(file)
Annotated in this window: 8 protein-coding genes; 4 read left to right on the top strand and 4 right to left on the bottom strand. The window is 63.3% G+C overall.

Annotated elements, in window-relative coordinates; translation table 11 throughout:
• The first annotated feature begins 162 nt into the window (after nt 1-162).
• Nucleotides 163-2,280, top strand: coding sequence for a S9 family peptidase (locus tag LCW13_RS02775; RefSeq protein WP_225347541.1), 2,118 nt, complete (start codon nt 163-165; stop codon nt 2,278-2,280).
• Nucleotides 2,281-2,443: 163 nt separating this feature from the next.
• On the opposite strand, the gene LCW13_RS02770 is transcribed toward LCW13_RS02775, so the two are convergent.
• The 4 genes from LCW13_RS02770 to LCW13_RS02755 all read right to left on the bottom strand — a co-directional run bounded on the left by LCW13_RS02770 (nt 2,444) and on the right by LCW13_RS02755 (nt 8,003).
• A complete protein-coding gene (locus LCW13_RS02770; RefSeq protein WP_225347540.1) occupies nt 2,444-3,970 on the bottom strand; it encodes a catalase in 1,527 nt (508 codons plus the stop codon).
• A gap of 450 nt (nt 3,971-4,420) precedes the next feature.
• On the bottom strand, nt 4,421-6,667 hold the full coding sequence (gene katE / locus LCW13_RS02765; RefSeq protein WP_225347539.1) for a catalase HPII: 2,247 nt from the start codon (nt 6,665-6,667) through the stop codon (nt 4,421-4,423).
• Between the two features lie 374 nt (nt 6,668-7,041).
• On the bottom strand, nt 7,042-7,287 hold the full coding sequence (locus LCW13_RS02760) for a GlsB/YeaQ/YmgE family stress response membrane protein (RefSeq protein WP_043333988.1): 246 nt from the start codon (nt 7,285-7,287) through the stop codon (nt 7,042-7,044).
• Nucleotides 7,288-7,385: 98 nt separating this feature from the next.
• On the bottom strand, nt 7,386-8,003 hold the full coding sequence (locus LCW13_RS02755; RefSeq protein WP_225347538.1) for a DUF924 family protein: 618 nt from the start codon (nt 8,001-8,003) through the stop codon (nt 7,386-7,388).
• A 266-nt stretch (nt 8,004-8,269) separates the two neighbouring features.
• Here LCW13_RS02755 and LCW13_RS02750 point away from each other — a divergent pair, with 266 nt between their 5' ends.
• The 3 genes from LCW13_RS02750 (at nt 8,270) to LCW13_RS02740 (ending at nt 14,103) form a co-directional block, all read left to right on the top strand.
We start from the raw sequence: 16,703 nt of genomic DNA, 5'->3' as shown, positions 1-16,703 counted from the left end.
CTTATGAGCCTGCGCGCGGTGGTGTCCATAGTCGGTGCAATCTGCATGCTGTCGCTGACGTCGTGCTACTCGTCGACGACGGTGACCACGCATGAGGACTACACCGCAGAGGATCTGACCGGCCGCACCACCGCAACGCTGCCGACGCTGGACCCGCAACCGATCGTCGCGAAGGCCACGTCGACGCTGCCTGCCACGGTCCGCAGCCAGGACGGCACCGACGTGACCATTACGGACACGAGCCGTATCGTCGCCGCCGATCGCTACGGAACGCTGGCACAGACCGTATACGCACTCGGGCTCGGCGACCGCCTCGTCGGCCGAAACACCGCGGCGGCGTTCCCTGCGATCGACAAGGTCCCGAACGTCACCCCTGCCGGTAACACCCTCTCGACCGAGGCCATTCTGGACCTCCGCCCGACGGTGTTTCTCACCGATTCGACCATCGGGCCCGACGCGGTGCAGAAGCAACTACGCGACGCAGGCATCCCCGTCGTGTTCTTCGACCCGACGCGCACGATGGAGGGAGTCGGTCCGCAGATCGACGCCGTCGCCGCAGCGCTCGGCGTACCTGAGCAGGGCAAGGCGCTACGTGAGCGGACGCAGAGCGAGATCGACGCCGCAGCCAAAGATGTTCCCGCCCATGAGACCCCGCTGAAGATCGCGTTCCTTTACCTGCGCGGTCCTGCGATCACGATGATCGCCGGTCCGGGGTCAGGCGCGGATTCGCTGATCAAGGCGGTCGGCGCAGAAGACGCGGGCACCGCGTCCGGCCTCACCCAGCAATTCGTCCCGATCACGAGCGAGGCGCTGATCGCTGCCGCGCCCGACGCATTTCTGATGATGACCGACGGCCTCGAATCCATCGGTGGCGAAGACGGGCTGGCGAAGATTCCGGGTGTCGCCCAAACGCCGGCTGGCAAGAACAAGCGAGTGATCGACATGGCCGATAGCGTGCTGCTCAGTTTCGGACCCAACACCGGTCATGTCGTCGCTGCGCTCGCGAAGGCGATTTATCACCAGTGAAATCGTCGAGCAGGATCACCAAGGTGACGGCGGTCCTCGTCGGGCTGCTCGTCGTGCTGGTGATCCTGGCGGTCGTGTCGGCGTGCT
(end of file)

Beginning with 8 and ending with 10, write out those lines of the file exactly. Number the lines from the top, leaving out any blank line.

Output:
• A complete protein-coding gene (locus LCW13_RS02770; RefSeq protein WP_225347540.1) occupies nt 2,444-3,970 on the bottom strand; it encodes a catalase in 1,527 nt (508 codons plus the stop codon).
• A gap of 450 nt (nt 3,971-4,420) precedes the next feature.
• On the bottom strand, nt 4,421-6,667 hold the full coding sequence (gene katE / locus LCW13_RS02765; RefSeq protein WP_225347539.1) for a catalase HPII: 2,247 nt from the start codon (nt 6,665-6,667) through the stop codon (nt 4,421-4,423).